Diane Sembrot has many centuries of roots in Westport through her Wakeman ancestors. Today she is the editor of Westport Magazine, which shares all aspects of town life, from arts and culture to business and more.
“Over the years, I’ve worked in academic books, medical journals, children’s book packaging, health and business newsletters and, now, magazines and digital content. I got into this during college—I was looking for an internship, and I wanted only Westport. I had spent a lot of time in town as a teen. At that time, summer internships were hard to come by, so I just started introducing myself to local publishing and marketing companies—just walked in the front door and asked. Then, downtown, I ran into a paper sales rep who told me to go Greenwood Publishing Company, just a short walk up the hill. I did. They were a bit surprised, but said yes. I was their first intern. I stayed, doing freelance work at school, and, after graduation, went fulltime. I stayed for years because they were wonderful—and I enjoyed every minute in Westport.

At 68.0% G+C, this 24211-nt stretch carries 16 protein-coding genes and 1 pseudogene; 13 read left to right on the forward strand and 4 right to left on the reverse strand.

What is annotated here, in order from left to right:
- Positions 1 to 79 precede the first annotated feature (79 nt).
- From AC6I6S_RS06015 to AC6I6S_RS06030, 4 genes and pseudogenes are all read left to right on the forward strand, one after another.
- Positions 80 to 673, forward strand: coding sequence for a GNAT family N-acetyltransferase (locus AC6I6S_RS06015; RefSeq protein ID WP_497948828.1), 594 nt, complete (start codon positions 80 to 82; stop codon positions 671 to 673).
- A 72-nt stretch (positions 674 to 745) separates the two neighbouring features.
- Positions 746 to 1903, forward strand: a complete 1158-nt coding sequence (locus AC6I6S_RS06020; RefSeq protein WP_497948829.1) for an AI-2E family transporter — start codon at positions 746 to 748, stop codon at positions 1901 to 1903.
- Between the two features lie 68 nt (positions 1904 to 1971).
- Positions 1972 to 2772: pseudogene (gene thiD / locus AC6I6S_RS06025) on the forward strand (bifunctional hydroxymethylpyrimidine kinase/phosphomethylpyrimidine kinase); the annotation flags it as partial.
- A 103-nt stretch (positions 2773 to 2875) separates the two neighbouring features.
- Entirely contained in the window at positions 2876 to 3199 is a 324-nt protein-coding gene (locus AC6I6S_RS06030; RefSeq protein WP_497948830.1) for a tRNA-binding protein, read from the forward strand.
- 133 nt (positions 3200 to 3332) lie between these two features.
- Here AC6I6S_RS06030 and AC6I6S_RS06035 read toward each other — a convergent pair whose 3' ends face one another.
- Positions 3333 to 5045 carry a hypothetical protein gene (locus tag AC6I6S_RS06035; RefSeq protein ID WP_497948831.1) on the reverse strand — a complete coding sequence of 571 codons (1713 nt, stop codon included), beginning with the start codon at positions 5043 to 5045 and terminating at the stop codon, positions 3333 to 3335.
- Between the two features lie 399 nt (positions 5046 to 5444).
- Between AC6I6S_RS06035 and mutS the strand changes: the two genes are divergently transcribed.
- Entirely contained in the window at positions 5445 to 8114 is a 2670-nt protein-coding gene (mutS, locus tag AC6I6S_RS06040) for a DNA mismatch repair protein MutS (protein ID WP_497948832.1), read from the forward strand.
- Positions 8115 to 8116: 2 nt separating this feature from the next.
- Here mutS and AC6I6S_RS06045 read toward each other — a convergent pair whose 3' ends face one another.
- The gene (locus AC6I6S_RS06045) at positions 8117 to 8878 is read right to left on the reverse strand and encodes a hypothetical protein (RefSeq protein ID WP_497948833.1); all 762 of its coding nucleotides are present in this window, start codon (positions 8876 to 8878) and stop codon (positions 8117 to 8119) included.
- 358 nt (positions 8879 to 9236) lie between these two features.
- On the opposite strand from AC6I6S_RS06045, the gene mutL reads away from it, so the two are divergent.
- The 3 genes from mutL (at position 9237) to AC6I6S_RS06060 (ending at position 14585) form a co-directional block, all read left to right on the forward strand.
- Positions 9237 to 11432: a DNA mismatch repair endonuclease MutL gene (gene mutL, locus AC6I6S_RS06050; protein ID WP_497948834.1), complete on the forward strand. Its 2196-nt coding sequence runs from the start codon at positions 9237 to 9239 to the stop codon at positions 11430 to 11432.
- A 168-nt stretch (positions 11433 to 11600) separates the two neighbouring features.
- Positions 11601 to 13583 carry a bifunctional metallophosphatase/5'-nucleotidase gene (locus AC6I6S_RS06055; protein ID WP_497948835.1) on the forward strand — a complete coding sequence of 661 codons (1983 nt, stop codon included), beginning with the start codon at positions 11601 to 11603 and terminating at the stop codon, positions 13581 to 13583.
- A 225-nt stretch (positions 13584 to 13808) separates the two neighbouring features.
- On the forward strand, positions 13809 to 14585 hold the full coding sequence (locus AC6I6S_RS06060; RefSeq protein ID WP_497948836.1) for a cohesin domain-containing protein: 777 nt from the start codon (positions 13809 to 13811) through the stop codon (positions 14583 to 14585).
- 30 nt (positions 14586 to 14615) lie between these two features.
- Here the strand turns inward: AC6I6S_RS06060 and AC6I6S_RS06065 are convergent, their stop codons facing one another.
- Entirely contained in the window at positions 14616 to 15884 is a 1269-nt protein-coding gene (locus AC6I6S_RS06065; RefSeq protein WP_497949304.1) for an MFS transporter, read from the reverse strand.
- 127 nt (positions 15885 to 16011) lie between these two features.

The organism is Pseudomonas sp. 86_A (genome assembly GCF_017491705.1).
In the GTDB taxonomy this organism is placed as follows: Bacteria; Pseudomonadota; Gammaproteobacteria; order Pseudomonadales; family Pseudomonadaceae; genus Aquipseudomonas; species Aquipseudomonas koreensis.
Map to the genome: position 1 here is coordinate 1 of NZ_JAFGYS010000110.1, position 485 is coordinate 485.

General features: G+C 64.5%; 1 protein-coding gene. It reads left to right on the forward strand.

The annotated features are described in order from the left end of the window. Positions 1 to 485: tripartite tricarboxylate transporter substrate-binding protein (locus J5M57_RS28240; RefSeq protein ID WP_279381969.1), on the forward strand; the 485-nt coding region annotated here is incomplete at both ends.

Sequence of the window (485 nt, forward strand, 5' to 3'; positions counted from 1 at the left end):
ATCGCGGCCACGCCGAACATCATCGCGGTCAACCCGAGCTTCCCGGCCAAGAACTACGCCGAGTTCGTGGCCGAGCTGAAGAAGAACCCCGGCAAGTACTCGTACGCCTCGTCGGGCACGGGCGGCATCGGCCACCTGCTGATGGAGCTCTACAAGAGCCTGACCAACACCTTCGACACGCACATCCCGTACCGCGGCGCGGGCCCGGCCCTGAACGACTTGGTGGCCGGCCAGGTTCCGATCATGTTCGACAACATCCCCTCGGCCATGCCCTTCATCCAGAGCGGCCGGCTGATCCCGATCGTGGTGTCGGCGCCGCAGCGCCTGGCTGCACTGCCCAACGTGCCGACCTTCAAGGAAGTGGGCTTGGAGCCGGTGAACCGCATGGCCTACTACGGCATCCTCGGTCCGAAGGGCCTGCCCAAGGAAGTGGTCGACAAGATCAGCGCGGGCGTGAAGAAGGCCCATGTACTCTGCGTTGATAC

I’ve worked in Westport since back when since Klein’s [Department Store] was here. I did laps in what is now Anthropologie when it was the YMCA. I’ve worked here since Ship’s was a popular Chinese restaurant [located at 23 Jesup Rd opposite the library]. I was living here when I met my husband. We were rowers at Saugatuck Rowing Club, and I met him at the Commadore’s Ball. Actually, I saw him across the room. Sounds romantic, but he’s six-foot, three, so it’s hard to miss him. We had our wedding reception in Westport to celebrate where we met.
I’ve worked at three Westport companies: one on the Post Road, one on Riverside and one on Main Street. The Post Road one felt like I was in a neighborhood, because I often ran a quiet loop on the backroads. Riverside was all about creative daydreaming because I had a river view (yes, I was very lucky). Main Street is about people-watching and trying to keep up with the comings and goings of downtown—it’s always changing. There are big stores and small ones, but you can always find a bit of the history if you look. Literally, look up at the top of the buildings—you’ll see some history. I enjoy the mix of current life and the long view of the town’s story. In a way, my industry and Westport changed alongside each other.